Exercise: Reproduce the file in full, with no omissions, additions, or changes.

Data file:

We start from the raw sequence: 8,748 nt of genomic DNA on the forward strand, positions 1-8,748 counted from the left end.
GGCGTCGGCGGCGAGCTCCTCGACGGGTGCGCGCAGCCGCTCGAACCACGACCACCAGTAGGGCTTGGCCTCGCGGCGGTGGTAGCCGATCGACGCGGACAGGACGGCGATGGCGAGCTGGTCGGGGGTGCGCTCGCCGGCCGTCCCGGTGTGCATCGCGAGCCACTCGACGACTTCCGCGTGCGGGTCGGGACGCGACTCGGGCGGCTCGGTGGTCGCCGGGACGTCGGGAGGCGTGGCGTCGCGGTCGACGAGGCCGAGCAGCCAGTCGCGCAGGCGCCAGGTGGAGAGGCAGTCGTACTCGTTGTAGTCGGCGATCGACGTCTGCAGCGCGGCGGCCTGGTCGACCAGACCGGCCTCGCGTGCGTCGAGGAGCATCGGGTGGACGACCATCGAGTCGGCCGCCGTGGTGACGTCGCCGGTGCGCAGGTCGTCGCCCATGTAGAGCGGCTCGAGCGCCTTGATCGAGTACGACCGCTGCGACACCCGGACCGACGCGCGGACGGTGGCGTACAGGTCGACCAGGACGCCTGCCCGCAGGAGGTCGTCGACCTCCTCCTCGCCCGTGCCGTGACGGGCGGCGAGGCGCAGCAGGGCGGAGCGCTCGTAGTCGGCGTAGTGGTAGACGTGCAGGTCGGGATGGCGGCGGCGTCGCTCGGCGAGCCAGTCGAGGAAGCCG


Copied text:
We start from the raw sequence: 8,748 nt of genomic DNA on the forward strand, positions 1-8,748 counted from the left end.
GGCGTCGGCGGCGAGCTCCTCGACGGGTGCGCGCAGCCGCTCGAACCACGACCACCAGTAGGGCTTGGCCTCGCGGCGGTGGTAGCCGATCGACGCGGACAGGACGGCGATGGCGAGCTGGTCGGGGGTGCGCTCGCCGGCCGTCCCGGTGTGCATCGCGAGCCACTCGACGACTTCCGCGTGCGGGTCGGGACGCGACTCGGGCGGCTCGGTGGTCGCCGGGACGTCGGGAGGCGTGGCGTCGCGGTCGACGAGGCCGAGCAGCCAGTCGCGCAGGCGCCAGGTGGAGAGGCAGTCGTACTCGTTGTAGTCGGCGATCGACGTCTGCAGCGCGGCGGCCTGGTCGACCAGACCGGCCTCGCGTGCGTCGAGGAGCATCGGGTGGACGACCATCGAGTCGGCCGCCGTGGTGACGTCGCCGGTGCGCAGGTCGTCGCCCATGTAGAGCGGCTCGAGCGCCTTGATCGAGTACGACCGCTGCGACACCCGGACCGACGCGCGGACGGTGGCGTACAGGTCGACCAGGACGCCTGCCCGCAGGAGGTCGTCGACCTCCTCCTCGCCCGTGCCGTGACGGGCGGCGAGGCGCAGCAGGGCGGAGCGCTCGTAGTCGGCGTAGTGGTAGACGTGCAGGTCGGGATGGCGGCGGCGTCGCTCGGCGAGCCAGTCGAGGAAGCCG